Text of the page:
In some embodiments, the ring structures may become completely disconnected. The structure of the remainder of the stent preferably retains its composition. At this point in time, the stent preferably becomes a modular, segmented stent comprising multiple disconnected tubular portions which allows the stent to become flexible and conformable so as to substantially avoid mechanical irritation to the body's tissue. In other embodiments, the stent may retain a non-tubular shape, or a substantially integral tubular shape.

In other embodiments, some of the remaining structure of the stent may also biodegrade. For instance, the ring structures may comprise a non-biodegradable base material, such as stainless steel, and the base material may be coated with one or more layers of biodegradable polymers in varying combinations and degradation rates. In these embodiments, within a given time after the stent is expanded (preferably within 30 to 180 days), the one or more layers of biodegradable polymers will biodegrade leaving only the non-biodegradable base material. At this time, the cross-section of the ring structures will be diminished leaving a more flexible stent structure. In other embodiments, the base structure may comprise a mixture of non-biodegradable materials and biodegradable polymers, with the biodegradable polymers biodegrading after a given time to leave only the non-biodegradable materials thereby allowing for more flexibility of the stent structure. In any of these embodiments, one or more drugs may be incorporated into one or more layers of the ring structures, such as anti-restenosis drugs, anti-inflammatory drugs, anti-thrombotic drugs, and growth factor or growth modulating drugs thereby inhibiting or accelerating tissue formation. These drugs may be mixed directly into one or more layers of the ring structures or may be enclosed within a cavity of the ring structures themselves for dispersion after biodegradation begins.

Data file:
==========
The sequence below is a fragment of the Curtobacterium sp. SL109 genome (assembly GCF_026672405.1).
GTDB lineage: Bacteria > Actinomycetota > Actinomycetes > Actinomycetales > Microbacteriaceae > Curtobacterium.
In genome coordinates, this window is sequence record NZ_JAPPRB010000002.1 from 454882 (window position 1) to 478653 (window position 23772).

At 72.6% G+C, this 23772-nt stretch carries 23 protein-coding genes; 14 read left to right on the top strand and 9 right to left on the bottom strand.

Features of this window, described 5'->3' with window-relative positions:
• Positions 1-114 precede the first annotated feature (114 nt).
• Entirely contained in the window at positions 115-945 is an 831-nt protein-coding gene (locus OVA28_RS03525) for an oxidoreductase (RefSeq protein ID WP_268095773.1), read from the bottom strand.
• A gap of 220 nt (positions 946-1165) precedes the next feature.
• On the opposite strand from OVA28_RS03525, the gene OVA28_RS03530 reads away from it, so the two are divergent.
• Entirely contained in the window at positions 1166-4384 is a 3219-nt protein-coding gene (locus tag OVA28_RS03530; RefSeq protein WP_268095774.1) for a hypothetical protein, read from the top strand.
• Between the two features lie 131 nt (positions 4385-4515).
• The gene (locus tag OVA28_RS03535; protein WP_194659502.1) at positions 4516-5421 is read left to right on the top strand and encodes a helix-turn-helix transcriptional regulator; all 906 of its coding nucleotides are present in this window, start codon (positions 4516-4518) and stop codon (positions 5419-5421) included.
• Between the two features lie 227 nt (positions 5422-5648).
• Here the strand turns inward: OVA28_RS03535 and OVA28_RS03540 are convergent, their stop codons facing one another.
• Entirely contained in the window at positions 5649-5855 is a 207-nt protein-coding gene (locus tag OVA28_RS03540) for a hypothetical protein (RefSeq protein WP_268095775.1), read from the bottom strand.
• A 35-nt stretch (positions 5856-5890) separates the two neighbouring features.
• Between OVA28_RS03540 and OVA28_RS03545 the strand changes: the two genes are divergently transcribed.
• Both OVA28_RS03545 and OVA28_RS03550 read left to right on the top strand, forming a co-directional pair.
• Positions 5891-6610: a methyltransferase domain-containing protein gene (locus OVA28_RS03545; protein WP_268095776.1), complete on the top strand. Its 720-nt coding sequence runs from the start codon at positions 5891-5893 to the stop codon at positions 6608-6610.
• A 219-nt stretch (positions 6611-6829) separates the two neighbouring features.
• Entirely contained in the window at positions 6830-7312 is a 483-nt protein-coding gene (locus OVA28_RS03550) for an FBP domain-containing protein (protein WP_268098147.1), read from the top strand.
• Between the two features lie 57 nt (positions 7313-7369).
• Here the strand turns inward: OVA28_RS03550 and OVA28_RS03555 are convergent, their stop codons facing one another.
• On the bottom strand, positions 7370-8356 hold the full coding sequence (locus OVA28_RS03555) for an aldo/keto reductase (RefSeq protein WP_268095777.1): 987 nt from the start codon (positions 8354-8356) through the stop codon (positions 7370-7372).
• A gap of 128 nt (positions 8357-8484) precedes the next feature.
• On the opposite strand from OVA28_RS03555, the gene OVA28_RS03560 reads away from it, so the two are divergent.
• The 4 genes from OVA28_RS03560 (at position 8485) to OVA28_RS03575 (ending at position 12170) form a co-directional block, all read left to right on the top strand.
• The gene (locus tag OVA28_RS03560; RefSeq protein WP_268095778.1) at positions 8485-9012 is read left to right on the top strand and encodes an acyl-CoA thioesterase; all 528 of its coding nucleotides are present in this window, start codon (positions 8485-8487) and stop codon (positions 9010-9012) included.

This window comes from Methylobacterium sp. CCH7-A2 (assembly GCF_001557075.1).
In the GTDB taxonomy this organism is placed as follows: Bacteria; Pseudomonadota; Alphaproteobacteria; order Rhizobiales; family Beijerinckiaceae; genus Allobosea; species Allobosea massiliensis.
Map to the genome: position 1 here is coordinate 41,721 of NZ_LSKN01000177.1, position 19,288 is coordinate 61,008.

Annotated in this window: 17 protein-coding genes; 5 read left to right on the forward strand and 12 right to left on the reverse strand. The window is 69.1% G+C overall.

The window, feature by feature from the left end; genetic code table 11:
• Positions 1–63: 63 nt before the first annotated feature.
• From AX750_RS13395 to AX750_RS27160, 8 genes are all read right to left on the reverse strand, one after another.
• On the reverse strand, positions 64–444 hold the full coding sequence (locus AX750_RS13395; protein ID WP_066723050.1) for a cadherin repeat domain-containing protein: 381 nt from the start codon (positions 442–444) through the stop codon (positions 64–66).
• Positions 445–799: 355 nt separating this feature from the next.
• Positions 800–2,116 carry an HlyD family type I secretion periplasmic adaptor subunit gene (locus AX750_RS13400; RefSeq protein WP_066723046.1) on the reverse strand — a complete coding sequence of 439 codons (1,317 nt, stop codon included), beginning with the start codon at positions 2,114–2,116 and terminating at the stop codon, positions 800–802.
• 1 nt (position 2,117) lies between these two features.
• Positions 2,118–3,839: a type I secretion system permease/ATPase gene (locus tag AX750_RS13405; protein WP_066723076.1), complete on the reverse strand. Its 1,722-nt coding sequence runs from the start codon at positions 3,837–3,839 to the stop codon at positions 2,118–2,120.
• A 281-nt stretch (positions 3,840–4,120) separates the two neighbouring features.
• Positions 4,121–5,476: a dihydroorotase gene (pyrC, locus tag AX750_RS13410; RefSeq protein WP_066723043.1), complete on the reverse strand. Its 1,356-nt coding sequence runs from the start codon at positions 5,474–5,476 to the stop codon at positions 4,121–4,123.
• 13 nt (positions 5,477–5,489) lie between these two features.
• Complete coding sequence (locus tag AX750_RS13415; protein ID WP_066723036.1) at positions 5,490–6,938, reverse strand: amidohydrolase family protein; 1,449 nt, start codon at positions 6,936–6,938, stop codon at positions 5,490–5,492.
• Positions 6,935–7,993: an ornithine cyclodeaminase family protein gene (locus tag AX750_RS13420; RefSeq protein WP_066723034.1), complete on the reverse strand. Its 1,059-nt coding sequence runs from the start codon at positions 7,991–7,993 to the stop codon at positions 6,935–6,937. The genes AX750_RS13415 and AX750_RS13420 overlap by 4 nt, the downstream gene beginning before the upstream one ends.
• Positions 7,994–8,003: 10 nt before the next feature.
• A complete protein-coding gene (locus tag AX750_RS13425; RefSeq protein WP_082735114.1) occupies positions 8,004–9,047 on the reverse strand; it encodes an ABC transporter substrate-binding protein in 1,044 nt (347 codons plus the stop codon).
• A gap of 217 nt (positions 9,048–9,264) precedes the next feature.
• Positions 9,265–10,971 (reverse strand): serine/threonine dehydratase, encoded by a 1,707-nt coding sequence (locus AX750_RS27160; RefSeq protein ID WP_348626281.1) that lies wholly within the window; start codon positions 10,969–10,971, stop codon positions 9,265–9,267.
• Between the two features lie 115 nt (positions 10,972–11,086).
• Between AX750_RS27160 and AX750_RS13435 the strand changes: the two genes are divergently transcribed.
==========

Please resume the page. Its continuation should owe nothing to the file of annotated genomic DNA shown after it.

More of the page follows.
FIGS. 3-14 depict the invention. FIG. 3 illustrates a stent 110 in an expanded configuration shortly after deployment and prior to the biodegradable connector members degrading according to a preferred embodiment of the invention in which the substantially biodegradable connector members are utilized in a V-flex stent. Some representative examples of V-flex stents known in the art are disclosed in U.S. Pat. Nos. 5,843,175 and 5,868,782 to Global Therapeutics, Inc. and U.S. Pat. No. 6,042,606 to Cook, Inc. which are hereby incorporated by reference. In the preferred embodiment, the stent 110 comprises a plurality of serpentine (zig-zag or undulating) ring structures 114 interconnected by a plurality of biodegradable connector members 118. Each ring structure 114 is a substantially circular ring comprising an endless pattern of unit structures 122. The unit structure 122 represents a specific configuration of the wire members, including the struts 126 and bends 130, that comprise the structural component of the stent 110.

Preferably, as illustrated in FIG. 3, some adjacent unit structures 122 are connected together by first and second tie-bars 134 and 138. The repeated unit structure 122 of each ring structure 114 preferably comprises first and second struts 164 and 168 joined together by a first bend 172, a third strut 176 joined to the second strut 168 by a second bend 180, and a fourth strut 184 joined with the third strut 176 by a third bend 188. In other embodiments, the unit structure may be modified to include a varying number of struts and bends in differing configurations. The ring structures 114 depend on the configuration of the unit structures 122 and as a result may also comprise a variety of configurations in varying embodiments.

The struts and bends of the unit structure 122 preferably form repeated U or V shapes, but in other embodiments may be in varying configurations. The U or V shapes provide many advantages, such as being easily repeated around the circumference of the ring structures 114. Additionally, the U or V shapes facilitate the staggered arrangement of bends. Another advantage of using the U or V shapes is the availability of central attachment points for connecting members, as is more fully described below.

The ring structures 114 are interconnected to form the stent 110 by a plurality of biodegradable connector members 118. As illustrated in FIG. 3, each biodegradable connector member 118 joins first and second ring structures 114 and is preferably disposed between two adjacent unit structures 122. In other embodiments, each biodegradable connector member 118 may be disposed between adjacent unit structures in varying configurations, such as between W or Z shaped configurations.